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I'm trying to design a system similar to Twitter's timeline, but I can't wrap my head around how to get updates from so many followers while remaining efficient. Let's say I'm following 1000 people on Twitter. When I go to my feed, how does it know which tweets to show me? This is what I'm thinking, but it seems extremely inefficient and unlikely:

You have 10,000 friends.
In a for loop, loop through each friend, getting their latest 
  status updates since their last update. 

But that just seems ridiculous to loop through 10,000 friends. I can't imagine how else they'd do it though. Or would it be something like:

Someone I am following posted a tweet. That tweet is inserted in 
  an array containing the tweets of all people I am following.

But then that would seem weird, if I followed someone new who has 20,000 tweets, then 20,000 tweets would be inserted in my array, and if that person has millions of followers, then there are a million X 20,000 copies of the same set of tweets. So that also seems unlikely.

Anyone have any ideas how they could possibly do it?

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I don't know how it actually works, but I can guess:First of all, work with id. each tweet get unique id and saved into database. each follower has array with id of tweets (could be also in DataBase). –  LeeNeverGup Sep 18 '12 at 20:13
    
@LeeNeverGup but if 100,000 people are following me and I post a new tweet, I'd have to loop through 100,000 people and insert the tweet id in their array? Isn't that crazy? Or is that normal? –  moby Sep 18 '12 at 20:14
1  
You should read the article engineering.twitter.com/2012/07/caching-with-twemcache.html which emphasizes the use of cache to achieve performance. Even twitter cannot serve everything from disk. That's why caching is important if you want to scale and achieve performance. –  Karan Ashar Sep 18 '12 at 20:21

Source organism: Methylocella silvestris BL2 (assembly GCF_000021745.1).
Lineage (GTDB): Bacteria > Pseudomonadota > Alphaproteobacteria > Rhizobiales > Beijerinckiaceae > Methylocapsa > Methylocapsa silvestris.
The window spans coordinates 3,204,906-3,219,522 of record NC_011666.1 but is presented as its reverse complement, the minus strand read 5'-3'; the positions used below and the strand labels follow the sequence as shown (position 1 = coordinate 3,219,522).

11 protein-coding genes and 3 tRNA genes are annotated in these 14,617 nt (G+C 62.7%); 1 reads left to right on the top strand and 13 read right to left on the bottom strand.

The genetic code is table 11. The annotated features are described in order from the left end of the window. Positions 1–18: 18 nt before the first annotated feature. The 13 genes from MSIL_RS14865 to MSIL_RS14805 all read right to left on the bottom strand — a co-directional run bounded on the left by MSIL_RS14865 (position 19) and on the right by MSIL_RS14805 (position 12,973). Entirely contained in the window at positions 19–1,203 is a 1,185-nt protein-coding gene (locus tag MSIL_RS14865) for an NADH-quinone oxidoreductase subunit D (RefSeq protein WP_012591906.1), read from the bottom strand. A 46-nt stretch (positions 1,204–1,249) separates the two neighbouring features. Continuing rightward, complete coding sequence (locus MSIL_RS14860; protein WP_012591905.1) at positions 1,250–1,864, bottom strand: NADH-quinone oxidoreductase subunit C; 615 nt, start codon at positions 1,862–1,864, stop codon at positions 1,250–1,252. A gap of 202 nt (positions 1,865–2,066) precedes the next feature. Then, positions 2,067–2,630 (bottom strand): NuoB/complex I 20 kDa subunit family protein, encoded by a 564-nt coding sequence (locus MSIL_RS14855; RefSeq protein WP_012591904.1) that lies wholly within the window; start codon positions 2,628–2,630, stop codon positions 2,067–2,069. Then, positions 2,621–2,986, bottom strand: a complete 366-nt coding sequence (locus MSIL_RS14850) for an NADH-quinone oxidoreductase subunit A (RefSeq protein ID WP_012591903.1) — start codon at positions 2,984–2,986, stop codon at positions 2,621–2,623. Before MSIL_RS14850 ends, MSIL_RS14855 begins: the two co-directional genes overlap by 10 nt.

If you are having problems with implementing the caching, you could also try an angle facebook went on for a while. What they did was show you posts only of friends that you interact with most, that way you can limit the number of people you see their tweets, and not reach a stage where you need to show thousands of tweets like you stated –  Yarneo Sep 18 '12 at 20:27
2  
according to wikipedia i wasn't too far: "Individual tweets are registered under unique IDs using software called snowflake and geolocation data is added using 'Rockdove'... The tweets are stored in a MySQL database ... and acknowledged to users as having having been sent... The process itself is managed by FlockDB and takes an average of 350 ms." Look for their source –  LeeNeverGup Sep 18 '12 at 20:27

1 Answer 1

up vote 0 down vote accepted

I advice you to check the twissandra project they have implemented all the basic functionality of twitter using cassandra , a nosql database. It is said twitter is no longer using it for tweets .

The old implementation can be consulted here

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